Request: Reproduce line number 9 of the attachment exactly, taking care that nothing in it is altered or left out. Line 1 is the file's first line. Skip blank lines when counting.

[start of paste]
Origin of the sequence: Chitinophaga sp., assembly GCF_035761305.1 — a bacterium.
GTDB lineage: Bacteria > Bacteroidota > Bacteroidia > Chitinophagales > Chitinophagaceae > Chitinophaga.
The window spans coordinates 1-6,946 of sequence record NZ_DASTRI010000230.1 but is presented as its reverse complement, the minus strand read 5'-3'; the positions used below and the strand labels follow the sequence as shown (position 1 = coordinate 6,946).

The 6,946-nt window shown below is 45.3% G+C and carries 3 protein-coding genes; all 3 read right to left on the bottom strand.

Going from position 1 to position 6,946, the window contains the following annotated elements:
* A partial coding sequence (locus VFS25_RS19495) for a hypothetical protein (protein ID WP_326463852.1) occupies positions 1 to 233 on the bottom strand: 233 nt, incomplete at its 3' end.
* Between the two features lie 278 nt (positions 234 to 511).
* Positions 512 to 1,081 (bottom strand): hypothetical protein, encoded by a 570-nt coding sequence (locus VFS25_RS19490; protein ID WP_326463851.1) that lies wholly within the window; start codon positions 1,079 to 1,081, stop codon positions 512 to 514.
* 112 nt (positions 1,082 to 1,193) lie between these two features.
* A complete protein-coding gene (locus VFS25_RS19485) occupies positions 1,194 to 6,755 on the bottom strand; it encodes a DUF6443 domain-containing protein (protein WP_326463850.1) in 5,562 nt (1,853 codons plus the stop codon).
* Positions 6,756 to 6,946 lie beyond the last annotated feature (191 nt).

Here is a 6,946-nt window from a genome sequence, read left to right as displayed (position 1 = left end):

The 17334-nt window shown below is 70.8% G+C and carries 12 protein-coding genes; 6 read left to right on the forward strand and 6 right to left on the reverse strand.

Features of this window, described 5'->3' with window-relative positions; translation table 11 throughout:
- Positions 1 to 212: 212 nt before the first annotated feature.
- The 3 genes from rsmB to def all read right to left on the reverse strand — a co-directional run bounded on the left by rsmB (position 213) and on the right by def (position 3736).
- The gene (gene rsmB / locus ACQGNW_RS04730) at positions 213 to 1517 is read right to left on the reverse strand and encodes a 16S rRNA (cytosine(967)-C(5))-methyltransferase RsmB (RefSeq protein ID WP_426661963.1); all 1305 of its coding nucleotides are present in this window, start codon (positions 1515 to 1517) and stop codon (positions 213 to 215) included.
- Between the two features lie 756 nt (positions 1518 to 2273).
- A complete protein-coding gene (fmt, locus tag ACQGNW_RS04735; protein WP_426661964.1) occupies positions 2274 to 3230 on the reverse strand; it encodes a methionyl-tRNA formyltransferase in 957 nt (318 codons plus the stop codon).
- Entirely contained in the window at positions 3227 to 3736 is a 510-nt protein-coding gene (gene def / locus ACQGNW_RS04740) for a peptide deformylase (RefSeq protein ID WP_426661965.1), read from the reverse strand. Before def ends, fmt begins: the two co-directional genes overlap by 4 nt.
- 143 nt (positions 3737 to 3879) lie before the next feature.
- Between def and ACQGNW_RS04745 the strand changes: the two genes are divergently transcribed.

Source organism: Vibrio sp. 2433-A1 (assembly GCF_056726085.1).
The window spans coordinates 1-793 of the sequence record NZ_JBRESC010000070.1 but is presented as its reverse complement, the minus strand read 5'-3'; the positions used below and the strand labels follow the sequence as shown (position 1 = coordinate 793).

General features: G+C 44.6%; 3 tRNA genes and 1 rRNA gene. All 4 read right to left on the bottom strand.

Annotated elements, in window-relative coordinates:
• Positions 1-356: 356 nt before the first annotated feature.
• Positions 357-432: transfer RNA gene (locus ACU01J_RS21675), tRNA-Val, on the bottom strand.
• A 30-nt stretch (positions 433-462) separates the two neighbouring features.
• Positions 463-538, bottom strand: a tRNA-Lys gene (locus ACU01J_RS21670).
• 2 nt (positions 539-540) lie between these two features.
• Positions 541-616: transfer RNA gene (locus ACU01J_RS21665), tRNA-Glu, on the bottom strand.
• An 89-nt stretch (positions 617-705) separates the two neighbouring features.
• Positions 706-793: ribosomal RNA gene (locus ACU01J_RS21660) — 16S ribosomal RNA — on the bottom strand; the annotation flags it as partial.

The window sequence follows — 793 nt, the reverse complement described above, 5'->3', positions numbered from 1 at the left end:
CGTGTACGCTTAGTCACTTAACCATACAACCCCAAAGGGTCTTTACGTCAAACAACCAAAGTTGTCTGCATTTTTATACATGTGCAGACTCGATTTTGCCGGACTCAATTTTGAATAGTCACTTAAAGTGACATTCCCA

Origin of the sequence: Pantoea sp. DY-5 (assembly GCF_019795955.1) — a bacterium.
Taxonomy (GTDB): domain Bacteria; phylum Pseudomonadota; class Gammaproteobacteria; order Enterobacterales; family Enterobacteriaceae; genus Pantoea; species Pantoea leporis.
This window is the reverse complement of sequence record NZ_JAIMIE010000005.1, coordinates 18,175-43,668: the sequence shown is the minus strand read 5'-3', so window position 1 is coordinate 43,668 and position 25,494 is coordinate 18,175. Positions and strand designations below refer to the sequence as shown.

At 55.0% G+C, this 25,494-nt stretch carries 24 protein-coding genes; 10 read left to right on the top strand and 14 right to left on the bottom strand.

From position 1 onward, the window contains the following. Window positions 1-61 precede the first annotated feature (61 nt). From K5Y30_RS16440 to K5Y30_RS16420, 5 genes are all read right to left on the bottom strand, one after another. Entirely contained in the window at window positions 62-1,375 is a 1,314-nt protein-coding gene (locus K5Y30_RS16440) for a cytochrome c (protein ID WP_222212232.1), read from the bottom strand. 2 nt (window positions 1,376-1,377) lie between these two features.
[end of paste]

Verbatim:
* 112 nt (positions 1,082 to 1,193) lie between these two features.